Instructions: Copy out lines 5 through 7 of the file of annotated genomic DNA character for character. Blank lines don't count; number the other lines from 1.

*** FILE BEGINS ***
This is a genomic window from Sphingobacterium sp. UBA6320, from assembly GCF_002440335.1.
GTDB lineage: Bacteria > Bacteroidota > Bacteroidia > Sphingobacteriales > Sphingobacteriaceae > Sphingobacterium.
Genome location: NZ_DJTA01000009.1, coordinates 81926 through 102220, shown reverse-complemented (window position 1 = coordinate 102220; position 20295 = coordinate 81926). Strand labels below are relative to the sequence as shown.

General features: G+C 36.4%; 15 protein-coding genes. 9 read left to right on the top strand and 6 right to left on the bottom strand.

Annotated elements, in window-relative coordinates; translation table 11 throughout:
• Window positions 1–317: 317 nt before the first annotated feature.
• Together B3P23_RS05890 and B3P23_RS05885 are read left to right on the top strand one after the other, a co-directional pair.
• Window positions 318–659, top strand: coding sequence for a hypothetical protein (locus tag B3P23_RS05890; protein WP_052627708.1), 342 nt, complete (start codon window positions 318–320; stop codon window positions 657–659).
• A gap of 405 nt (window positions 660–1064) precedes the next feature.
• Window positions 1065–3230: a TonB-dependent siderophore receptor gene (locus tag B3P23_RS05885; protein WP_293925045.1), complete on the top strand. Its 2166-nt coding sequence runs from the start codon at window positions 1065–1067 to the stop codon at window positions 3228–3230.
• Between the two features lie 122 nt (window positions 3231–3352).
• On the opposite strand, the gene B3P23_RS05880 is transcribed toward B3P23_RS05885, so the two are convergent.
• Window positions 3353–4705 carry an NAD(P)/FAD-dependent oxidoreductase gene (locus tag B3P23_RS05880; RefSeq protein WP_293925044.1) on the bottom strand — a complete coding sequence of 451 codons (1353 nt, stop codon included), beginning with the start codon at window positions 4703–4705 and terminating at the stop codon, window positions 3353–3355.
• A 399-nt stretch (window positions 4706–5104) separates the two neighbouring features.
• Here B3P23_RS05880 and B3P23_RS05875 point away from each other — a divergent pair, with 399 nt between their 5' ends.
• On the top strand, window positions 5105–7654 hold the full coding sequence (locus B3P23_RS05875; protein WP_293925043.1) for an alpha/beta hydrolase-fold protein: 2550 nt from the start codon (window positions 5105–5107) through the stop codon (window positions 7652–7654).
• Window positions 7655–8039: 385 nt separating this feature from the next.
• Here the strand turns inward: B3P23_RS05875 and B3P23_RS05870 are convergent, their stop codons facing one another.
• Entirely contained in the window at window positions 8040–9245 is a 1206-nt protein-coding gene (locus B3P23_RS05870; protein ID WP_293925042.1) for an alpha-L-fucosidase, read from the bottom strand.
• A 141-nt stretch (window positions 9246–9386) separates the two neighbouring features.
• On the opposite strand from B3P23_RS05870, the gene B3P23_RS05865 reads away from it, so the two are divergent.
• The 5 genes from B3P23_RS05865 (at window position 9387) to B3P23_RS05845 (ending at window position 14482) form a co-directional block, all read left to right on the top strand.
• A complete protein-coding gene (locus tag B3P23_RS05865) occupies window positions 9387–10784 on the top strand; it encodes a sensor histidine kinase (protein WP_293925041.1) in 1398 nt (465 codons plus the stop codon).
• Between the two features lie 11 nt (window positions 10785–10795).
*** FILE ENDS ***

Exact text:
Annotated elements, in window-relative coordinates; translation table 11 throughout:
• Window positions 1–317: 317 nt before the first annotated feature.
• Together B3P23_RS05890 and B3P23_RS05885 are read left to right on the top strand one after the other, a co-directional pair.